Fourth Circuit: School’s 501(c)(3) Status Does Not Constitute Federal Financial Assistance for Title IX Purposes

March 29, 2024

On March 27, 2024, in a long-awaited decision that carries major implications for 501(c)(3) organizations and independent schools, the Fourth Circuit held that an independent school’s 501(c)(3) tax-exempt status did not constitute federal financial assistance for purposes of Title IX of the Education Amendments of 1972.

Read on to learn why educational and other nonprofit institutions should take note of the Buettner-Hartsoe opinion, which sets an important precedent for how tax-exempt status is interpreted in the context of Title IX and other laws that depend on the receipt of federal funding.

Certain federal laws — including Title IX of the Education Amendments of 1972, Title VI of the Civil Rights Amendment of 1964 and others — condition applicability on the receipt of federal funds. Thus, historically, educational institutions and other nonprofits have avoided application of these laws by declining to accept “federal financial assistance.” 20 U.S.C. § 1681(a). Independent schools and other nonprofit educational institutions that hold tax-exempt status under 26 U.S.C. § 501(c)(3) have long operated with the understanding that their tax-exempt status would not subject them to Title IX. However, this understanding recently came under challenge, as plaintiffs across the nation have attempted to argue that an institution’s 501(c)(3) status should qualify as “federal financial assistance” for purposes of Title IX.

In August 2022, McGuireWoods reported on a decision in which the U.S. District Court of Maryland permitted a plaintiff’s Title IX claims against an independent school to proceed past a motion to dismiss because of the school’s tax-exempt status under § 501(c)(3). The district court held that § 501(c)(3) status was a form of congressional subsidy, and therefore constituted federal financial assistance under Title IX. After that decision, the court certified an interlocutory appeal on the issue of whether § 501(c)(3) status constitutes receiving “federal financial assistance” for Title IX purposes. The Fourth U.S. Circuit Court of Appeals granted the school’s interlocutory appeal in Buettner-Hartsoe v. Baltimore Lutheran High School Association, d/b/a Concordia Preparatory School, et al.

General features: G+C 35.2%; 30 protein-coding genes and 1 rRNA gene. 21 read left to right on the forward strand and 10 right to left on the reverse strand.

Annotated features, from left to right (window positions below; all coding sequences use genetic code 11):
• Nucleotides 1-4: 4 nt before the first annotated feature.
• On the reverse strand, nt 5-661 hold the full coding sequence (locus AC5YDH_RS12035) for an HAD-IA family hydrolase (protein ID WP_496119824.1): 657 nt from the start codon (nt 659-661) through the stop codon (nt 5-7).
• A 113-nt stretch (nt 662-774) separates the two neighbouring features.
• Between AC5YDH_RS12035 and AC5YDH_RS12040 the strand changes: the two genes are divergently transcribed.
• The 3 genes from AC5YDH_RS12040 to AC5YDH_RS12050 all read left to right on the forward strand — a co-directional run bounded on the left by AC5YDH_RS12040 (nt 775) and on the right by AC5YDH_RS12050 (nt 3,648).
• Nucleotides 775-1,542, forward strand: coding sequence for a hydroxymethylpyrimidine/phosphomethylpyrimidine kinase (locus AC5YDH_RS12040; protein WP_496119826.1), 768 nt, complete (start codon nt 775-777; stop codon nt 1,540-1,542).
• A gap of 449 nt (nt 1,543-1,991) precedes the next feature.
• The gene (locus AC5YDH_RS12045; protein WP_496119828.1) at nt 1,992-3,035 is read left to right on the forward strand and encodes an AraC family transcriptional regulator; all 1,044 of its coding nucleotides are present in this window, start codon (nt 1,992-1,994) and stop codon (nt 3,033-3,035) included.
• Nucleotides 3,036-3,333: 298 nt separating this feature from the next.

On March 27, 2024, the Fourth Circuit reversed the district court’s decision. The appeals court agreed with the school’s position that maintaining its tax-exempt status was not synonymous with receiving federal financial assistance. The court analyzed the legislative context and the language of Title IX in deciding that although tax exemption is a tax benefit, § 501(c)(3) status is not “federal financial assistance” for Title IX purposes.

In examining the phrase “federal financial assistance,” the court noted that “assistance” means “aid, help, or support,” and that these terms connotate financial grants. The court found that a tax exemption is the withholding of a tax burden, and not the “affirmative grant of funds.” The court thus rejected the idea that a tax-exempt status was an indirect grant of financial assistance. The court recognized that organizations with a tax-exempt status never actually receive federal funds — instead, the tax exemption merely “allows organizations to keep the money they otherwise would owe in income tax.” The court further rejected the notion that 26 U.S.C. § 170’s charitable contribution deduction (after donations to 501(c)(3) organizations) constitutes federal financial assistance for Title IX purposes.

The Fourth Circuit’s holding in Buettner-Hartsoe sets an important precedent for how tax-exempt status is interpreted in the context of Title IX and other laws that depend on the receipt of federal funding. Consistent with longstanding historical understanding, educational and other nonprofit institutions in the Fourth Circuit will not be subject to Title IX just because of their § 501(c)(3) tax-exempt status. While this decision may serve as persuasive authority outside the Fourth Circuit, plaintiffs continue to pursue similar arguments across the country, and tax-exempt institutions outside the Fourth Circuit should consult with counsel to determine whether federal anti-discrimination laws like Title IX may apply to them.

McGuireWoods continues to monitor updates in this space. Please contact any of the authors of this legal alert if your organization faces questions about the applicability of federal anti-discrimination laws.